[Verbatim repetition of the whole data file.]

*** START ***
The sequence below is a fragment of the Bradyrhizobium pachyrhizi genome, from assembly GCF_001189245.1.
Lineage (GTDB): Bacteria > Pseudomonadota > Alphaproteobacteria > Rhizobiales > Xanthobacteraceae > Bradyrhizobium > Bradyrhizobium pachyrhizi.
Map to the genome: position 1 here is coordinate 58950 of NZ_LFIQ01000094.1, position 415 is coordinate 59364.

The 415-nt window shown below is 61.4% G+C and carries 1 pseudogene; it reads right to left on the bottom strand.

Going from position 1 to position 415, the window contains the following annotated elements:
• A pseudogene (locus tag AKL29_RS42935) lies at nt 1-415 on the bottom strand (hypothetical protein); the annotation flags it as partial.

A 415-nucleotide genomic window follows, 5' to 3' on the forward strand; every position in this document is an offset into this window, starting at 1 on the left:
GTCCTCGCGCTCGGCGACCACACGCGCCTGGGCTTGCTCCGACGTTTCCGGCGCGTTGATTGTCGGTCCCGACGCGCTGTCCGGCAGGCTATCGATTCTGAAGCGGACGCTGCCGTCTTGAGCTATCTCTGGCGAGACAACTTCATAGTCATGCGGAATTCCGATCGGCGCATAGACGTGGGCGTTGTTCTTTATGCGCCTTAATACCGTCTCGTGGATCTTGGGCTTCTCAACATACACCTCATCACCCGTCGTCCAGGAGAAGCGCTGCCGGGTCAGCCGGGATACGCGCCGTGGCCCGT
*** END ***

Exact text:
The sequence below is a fragment of the Bradyrhizobium pachyrhizi genome, from assembly GCF_001189245.1.
Lineage (GTDB): Bacteria > Pseudomonadota > Alphaproteobacteria > Rhizobiales > Xanthobacteraceae > Bradyrhizobium > Bradyrhizobium pachyrhizi.
Map to the genome: position 1 here is coordinate 58950 of NZ_LFIQ01000094.1, position 415 is coordinate 59364.

The 415-nt window shown below is 61.4% G+C and carries 1 pseudogene; it reads right to left on the bottom strand.

Going from position 1 to position 415, the window contains the following annotated elements:
• A pseudogene (locus tag AKL29_RS42935) lies at nt 1-415 on the bottom strand (hypothetical protein); the annotation flags it as partial.

A 415-nucleotide genomic window follows, 5' to 3' on the forward strand; every position in this document is an offset into this window, starting at 1 on the left:
GTCCTCGCGCTCGGCGACCACACGCGCCTGGGCTTGCTCCGACGTTTCCGGCGCGTTGATTGTCGGTCCCGACGCGCTGTCCGGCAGGCTATCGATTCTGAAGCGGACGCTGCCGTCTTGAGCTATCTCTGGCGAGACAACTTCATAGTCATGCGGAATTCCGATCGGCGCATAGACGTGGGCGTTGTTCTTTATGCGCCTTAATACCGTCTCGTGGATCTTGGGCTTCTCAACATACACCTCATCACCCGTCGTCCAGGAGAAGCGCTGCCGGGTCAGCCGGGATACGCGCCGTGGCCCGT